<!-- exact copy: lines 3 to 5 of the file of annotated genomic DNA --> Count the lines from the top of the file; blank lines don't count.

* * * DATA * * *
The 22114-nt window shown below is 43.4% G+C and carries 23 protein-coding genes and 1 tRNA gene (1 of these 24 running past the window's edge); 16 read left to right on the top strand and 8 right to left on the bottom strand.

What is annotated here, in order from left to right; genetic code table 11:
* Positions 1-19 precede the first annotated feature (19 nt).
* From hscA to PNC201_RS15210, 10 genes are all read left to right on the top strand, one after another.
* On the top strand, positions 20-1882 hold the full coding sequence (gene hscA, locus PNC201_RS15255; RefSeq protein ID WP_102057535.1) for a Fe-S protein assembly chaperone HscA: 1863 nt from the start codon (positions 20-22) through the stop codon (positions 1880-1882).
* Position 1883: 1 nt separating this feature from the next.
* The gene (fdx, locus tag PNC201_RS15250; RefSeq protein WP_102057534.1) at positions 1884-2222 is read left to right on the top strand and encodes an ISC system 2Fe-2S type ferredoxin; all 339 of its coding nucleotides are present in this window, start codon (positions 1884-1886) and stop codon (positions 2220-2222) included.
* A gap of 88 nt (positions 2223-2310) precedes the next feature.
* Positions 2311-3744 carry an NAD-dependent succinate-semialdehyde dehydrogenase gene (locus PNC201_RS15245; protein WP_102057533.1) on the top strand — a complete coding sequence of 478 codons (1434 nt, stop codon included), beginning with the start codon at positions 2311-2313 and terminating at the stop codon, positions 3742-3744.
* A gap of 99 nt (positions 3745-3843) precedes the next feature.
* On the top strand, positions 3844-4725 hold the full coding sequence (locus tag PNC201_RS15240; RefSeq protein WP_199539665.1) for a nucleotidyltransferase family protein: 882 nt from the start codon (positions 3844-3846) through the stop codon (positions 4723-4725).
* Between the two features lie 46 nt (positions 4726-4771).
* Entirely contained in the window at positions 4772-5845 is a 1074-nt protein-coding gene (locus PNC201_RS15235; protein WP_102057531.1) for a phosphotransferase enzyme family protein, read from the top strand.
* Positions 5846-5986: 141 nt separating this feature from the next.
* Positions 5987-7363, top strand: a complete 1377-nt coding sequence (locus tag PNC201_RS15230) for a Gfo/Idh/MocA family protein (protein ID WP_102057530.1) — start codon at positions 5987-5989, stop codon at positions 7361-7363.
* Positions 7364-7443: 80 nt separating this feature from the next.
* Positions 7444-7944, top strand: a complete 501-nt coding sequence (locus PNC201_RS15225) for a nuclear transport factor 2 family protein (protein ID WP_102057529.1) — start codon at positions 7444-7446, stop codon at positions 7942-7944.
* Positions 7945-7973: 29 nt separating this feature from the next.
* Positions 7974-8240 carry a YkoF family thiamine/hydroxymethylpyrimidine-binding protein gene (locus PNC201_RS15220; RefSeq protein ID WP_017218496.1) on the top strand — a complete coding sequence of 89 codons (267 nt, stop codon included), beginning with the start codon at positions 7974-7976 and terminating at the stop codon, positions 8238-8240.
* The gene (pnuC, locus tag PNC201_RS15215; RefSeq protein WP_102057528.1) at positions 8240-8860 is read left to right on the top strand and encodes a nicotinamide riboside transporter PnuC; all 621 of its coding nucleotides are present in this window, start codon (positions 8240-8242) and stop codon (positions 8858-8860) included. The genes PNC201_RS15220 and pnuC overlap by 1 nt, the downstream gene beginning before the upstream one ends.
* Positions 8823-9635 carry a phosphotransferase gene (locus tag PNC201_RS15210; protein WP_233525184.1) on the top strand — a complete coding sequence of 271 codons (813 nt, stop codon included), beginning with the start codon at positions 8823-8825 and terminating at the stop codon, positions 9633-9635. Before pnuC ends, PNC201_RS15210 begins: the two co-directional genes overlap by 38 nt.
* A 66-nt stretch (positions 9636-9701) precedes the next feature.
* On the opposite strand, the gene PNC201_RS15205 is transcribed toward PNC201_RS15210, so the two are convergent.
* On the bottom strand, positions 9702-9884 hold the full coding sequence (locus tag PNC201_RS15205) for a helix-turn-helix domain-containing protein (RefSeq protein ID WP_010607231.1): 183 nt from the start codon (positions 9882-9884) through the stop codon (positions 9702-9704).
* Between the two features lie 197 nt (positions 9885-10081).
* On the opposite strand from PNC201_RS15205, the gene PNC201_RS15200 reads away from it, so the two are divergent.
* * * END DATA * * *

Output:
* Positions 1-19 precede the first annotated feature (19 nt).
* From hscA to PNC201_RS15210, 10 genes are all read left to right on the top strand, one after another.
* On the top strand, positions 20-1882 hold the full coding sequence (gene hscA, locus PNC201_RS15255; RefSeq protein ID WP_102057535.1) for a Fe-S protein assembly chaperone HscA: 1863 nt from the start codon (positions 20-22) through the stop codon (positions 1880-1882).